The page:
An email that starts with “I hope this finds you well” is nice, but you know what’s even nicer? Making the person’s life on the other end of that email just a little bit easier.
That’s been our sales team’s MO these past few months. Less empty talk, more empathetic action.
It’s yielded some surprising results. You wouldn’t think that, during a crisis, the clinicians and hospital executives we work with would want us coming to meet them face to face. But in initial conversations with potential customers, we asked the question, “Would you want to do this live?”— and a significant number said yes.
Not for lack of caution, of course. They agreed to meet with us in person because they knew our team was certified in the use of PPE – which masks to use, how to remove gloves and gowns properly, etc. In fact, we’d undergone this process way back in March, after holding two weeks of virtual training with our customer relations team detailing new messages, resources, and value propositions in light of the pandemic.
By the time we met up face to face, our increasingly busy customers also knew that we were sincere. This is in large part a testament to the reputation of our Field Sales Trainers, Marketing and Sales Managers for providing high quality education and support, as well as the life and limb-saving importance of our products.
But we’d also skipped the first push of emails that seemingly every company sent in the virus’ early days. When we did start reaching out, we eschewed the small talk and stressed our flexibility – that we could easily meet next month, or the one after that; that, like the emergency department, our staff was available 24/7, and on weekends if need be; that we could meet virtually, via FaceTime or Zoom or Microsoft Teams; or even in person, in the halls of the ED or outside in the hospital parking lot.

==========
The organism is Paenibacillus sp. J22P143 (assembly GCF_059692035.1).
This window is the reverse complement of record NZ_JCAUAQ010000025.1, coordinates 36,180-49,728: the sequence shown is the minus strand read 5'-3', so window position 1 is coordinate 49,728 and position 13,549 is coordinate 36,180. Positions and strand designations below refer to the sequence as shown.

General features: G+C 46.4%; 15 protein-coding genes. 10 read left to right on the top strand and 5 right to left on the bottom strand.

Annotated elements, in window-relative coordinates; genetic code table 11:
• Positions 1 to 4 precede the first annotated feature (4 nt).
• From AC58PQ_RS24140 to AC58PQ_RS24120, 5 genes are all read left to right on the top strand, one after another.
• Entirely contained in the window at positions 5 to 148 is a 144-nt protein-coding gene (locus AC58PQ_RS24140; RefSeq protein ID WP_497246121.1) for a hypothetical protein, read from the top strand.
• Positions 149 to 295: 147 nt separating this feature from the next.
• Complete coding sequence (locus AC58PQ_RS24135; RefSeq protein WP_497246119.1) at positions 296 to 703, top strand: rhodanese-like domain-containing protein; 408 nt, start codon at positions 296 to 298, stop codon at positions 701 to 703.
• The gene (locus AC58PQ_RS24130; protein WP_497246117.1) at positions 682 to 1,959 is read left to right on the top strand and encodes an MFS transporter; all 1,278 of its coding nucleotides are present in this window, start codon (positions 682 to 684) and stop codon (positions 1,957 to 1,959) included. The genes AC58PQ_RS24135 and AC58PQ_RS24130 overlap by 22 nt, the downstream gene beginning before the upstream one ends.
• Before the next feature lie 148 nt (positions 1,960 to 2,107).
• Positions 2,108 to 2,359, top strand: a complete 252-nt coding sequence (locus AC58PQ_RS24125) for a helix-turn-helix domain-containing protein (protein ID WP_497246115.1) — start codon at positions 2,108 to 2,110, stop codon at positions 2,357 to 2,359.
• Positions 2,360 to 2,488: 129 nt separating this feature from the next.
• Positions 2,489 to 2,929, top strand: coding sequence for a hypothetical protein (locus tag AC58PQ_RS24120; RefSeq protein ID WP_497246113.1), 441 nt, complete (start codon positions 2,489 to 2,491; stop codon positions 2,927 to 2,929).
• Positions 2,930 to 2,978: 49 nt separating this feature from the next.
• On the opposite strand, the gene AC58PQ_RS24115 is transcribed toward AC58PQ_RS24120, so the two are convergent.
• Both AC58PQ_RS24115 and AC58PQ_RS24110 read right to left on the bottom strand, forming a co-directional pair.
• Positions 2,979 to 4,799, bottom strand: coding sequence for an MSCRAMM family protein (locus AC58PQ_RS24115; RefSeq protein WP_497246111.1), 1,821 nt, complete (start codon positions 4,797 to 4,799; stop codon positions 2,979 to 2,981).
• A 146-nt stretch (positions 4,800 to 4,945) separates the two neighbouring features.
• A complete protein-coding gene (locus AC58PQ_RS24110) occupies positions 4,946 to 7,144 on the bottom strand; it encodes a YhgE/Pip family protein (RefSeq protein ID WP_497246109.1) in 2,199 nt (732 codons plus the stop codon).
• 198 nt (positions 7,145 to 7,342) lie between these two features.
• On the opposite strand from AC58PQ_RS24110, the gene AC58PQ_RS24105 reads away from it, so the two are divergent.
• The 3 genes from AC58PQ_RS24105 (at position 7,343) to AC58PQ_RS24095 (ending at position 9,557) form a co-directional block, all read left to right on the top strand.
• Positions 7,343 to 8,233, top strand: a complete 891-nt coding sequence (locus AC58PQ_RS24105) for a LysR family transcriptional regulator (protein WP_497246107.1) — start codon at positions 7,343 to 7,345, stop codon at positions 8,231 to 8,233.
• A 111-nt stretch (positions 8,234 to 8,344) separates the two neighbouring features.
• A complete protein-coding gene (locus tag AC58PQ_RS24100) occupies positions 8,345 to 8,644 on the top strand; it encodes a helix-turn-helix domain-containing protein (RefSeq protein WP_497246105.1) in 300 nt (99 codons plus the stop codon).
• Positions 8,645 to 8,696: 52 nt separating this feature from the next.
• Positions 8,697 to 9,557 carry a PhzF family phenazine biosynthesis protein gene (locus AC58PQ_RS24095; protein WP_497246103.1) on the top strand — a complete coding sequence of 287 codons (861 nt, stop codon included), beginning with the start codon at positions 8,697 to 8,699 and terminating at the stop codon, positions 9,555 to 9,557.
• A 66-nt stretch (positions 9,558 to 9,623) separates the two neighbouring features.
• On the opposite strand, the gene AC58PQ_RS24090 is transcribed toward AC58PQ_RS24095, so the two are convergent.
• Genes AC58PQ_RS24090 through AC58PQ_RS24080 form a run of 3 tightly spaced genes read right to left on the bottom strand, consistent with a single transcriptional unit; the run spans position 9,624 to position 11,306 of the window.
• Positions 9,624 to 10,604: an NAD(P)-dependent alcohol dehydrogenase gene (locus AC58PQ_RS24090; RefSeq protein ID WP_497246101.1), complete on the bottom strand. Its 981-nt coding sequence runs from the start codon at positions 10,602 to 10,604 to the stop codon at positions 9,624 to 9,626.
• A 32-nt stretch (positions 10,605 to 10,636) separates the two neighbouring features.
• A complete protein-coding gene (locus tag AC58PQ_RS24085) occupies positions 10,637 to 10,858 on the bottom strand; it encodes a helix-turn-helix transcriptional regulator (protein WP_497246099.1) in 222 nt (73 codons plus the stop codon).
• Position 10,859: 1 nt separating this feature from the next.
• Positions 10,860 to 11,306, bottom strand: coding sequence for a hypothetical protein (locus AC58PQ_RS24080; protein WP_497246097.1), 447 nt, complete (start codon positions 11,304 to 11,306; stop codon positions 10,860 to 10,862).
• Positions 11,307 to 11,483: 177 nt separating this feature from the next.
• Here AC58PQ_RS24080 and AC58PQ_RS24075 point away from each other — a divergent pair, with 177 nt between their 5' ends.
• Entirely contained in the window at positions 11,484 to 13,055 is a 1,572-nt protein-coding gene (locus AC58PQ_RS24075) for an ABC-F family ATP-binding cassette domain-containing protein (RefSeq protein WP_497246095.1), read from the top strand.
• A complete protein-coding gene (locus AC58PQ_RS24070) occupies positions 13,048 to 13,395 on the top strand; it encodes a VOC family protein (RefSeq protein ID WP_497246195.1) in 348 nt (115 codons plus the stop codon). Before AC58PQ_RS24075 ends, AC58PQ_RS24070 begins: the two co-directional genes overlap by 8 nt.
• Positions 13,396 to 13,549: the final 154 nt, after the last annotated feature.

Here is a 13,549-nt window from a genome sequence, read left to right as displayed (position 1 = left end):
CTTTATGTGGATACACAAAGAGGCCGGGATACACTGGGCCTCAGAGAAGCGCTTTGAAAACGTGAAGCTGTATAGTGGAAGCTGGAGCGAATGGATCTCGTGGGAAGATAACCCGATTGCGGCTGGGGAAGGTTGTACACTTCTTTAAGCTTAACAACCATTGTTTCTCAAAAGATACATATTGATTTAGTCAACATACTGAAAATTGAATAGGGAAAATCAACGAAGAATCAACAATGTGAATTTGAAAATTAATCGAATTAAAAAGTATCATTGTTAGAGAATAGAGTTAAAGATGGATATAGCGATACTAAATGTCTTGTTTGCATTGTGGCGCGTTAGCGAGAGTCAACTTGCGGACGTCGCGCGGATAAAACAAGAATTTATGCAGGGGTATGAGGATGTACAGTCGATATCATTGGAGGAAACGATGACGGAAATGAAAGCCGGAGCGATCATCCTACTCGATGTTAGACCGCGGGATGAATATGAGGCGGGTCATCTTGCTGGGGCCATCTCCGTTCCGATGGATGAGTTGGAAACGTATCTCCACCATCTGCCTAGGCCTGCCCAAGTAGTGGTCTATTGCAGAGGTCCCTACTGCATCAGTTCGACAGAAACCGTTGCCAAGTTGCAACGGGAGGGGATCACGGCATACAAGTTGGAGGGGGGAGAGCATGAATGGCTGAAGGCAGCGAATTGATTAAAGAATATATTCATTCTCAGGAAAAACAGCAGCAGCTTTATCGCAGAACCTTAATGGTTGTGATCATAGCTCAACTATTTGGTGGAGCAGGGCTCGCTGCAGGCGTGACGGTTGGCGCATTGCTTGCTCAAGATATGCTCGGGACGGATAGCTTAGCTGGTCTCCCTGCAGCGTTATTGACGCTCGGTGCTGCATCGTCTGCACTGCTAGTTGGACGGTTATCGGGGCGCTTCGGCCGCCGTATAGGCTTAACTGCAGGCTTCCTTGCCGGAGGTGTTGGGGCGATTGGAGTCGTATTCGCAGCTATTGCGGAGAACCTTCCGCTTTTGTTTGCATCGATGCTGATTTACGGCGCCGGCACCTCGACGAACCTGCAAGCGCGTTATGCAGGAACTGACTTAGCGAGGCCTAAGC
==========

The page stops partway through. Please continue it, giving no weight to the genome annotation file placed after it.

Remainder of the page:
We offered to send our CroFab® customers VR goggles with which they could explore the antivenom production process, from Utah to Wales to Australia and back. And helped to launch a new online tool – MTXPK.org – to monitor and predict delayed methotrexate (MTX) elimination.
When we arrived on-site – whether it was in the ED itself, in the pharmacy department, infusion unit or an in-service in a boardroom or an office – we gave our presentation and then got out of the way. Having quickly learned how difficult it is to speak engagingly with a N95 mask on, we spent hours practicing so as not to come off breathless and lacking in energy. In this and other ways, our educational sessions changed: but as always, they centered around what clinicians absolutely need to know to treat patients.
What we strove to make clear again and again is that we’re here to support these clinicians, whether we’ve been working with them for years or whether they’re just learning about our products for the first time. After all, they’re the ones on the frontlines every day dealing with this pandemic.
As they continue their life-saving work, we’ve continued to deliver products that are too important for patients not to have. A number of new hospitals, for instance, have reached out in response to the rise in snake bites this summer. And just as heart disease and cancer won’t stop for COVID-19, neither will the toxicity associated with some related medications – toxicities that our antidotes address.
Our products can save patient lives. That doesn’t mean we can’t make the lives of our customers easier when connecting with them in these uncertain times.